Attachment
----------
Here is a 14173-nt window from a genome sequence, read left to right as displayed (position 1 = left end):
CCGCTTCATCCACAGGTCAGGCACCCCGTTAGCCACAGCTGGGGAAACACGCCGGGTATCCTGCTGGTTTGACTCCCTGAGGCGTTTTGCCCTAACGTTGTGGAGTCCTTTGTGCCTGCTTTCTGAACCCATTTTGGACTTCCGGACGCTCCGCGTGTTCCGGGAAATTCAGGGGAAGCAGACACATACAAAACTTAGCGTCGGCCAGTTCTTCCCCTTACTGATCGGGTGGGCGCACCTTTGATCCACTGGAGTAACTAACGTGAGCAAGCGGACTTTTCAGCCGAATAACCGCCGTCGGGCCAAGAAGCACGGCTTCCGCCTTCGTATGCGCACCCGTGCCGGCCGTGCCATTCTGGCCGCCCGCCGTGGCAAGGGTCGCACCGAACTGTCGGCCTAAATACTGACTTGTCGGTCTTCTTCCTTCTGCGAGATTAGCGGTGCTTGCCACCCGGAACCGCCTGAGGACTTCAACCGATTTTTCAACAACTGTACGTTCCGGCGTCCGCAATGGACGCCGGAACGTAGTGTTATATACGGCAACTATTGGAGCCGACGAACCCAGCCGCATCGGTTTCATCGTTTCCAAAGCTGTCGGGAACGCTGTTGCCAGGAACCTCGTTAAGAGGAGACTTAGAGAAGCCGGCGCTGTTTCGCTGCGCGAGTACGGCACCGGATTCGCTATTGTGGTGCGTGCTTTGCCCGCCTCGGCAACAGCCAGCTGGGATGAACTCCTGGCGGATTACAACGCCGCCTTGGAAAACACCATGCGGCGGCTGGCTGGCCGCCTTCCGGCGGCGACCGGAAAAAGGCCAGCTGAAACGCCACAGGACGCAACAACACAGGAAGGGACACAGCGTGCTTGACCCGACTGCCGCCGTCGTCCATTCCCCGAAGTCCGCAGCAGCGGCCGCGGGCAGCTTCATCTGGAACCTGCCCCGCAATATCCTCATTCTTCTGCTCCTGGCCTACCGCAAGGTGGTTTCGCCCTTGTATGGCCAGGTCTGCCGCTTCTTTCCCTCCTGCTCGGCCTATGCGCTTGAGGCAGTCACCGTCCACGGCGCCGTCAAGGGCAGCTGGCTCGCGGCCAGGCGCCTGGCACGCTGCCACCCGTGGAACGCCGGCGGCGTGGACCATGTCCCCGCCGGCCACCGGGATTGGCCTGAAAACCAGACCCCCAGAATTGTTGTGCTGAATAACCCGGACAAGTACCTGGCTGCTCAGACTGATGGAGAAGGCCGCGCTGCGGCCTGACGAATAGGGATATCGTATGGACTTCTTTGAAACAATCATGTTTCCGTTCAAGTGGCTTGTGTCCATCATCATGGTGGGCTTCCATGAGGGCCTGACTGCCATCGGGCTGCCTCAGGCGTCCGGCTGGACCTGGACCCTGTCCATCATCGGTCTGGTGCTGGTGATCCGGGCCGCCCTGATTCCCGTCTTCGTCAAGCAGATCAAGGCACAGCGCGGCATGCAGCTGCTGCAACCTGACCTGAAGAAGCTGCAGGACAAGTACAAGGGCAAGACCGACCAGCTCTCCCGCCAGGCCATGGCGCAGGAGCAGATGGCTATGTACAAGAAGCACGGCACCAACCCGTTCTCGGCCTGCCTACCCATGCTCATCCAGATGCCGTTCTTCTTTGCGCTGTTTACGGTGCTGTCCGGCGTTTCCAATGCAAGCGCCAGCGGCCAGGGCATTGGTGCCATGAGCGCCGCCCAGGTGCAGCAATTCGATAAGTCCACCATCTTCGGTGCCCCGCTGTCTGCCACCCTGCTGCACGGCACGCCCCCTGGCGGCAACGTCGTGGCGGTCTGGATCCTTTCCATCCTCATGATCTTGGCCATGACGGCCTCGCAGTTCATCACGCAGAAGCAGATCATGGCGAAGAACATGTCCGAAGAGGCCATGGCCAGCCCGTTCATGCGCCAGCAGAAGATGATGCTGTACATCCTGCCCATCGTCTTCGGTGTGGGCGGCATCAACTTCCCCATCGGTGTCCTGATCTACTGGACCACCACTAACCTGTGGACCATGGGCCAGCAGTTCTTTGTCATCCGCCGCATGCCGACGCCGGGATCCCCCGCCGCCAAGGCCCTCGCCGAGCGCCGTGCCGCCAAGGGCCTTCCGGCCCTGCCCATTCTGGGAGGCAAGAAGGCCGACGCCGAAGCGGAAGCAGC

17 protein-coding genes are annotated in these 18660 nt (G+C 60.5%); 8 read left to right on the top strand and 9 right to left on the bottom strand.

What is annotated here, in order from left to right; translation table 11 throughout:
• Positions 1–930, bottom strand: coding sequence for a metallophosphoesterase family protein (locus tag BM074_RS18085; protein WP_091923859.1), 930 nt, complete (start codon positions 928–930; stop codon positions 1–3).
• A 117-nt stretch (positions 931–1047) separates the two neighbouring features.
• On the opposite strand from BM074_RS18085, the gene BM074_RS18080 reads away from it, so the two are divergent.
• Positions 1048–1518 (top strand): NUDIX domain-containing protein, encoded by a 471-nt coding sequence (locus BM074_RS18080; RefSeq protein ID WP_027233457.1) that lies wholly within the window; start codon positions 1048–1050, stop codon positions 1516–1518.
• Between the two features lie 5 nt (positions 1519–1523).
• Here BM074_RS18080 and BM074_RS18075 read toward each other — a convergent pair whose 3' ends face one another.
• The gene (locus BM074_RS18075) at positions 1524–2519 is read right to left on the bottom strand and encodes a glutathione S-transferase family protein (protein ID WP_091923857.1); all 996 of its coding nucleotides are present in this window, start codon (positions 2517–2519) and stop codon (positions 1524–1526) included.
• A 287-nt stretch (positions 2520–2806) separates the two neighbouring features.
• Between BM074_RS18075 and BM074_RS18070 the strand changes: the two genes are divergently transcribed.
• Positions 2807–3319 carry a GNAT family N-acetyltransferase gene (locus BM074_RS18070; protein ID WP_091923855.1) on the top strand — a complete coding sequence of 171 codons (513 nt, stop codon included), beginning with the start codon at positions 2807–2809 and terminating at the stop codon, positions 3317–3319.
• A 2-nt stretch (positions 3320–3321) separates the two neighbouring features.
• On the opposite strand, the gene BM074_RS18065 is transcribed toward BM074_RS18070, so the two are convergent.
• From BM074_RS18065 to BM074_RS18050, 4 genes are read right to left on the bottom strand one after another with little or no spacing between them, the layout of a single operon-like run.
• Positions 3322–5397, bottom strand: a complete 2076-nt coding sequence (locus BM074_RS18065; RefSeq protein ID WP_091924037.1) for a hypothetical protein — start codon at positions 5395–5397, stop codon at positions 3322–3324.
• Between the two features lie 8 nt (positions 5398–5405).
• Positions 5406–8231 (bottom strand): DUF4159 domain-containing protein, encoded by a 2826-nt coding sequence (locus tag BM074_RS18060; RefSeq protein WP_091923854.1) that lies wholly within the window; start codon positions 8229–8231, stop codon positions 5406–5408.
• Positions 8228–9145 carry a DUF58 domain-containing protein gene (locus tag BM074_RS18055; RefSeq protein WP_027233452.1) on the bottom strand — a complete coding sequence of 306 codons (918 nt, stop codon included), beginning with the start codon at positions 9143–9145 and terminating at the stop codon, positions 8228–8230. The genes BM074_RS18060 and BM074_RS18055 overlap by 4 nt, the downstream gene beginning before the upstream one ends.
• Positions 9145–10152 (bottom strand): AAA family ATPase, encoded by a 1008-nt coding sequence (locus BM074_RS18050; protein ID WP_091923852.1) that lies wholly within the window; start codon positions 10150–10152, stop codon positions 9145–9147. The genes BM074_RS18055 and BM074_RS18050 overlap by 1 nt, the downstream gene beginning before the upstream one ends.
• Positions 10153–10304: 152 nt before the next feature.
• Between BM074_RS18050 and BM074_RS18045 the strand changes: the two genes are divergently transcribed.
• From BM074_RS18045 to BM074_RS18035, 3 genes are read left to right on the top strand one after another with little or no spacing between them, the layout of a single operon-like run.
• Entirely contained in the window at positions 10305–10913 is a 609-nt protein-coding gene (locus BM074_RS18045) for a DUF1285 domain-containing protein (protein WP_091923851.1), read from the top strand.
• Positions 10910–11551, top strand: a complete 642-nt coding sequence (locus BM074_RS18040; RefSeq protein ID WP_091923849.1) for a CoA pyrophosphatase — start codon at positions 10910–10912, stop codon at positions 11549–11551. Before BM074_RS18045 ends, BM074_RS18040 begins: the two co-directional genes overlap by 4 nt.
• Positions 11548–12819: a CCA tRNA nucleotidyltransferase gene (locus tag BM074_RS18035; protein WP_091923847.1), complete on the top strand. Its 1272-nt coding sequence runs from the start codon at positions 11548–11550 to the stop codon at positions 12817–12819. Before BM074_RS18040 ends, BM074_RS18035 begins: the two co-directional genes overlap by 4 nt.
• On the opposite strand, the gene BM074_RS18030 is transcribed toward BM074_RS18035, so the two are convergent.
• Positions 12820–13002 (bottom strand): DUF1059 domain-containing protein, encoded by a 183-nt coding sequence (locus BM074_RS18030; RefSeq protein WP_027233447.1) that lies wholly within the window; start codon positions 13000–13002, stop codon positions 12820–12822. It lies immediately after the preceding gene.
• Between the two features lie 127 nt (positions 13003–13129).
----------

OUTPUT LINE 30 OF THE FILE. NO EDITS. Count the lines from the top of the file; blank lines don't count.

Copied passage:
• Positions 12820–13002 (bottom strand): DUF1059 domain-containing protein, encoded by a 183-nt coding sequence (locus BM074_RS18030; RefSeq protein WP_027233447.1) that lies wholly within the window; start codon positions 13000–13002, stop codon positions 12820–12822. It lies immediately after the preceding gene.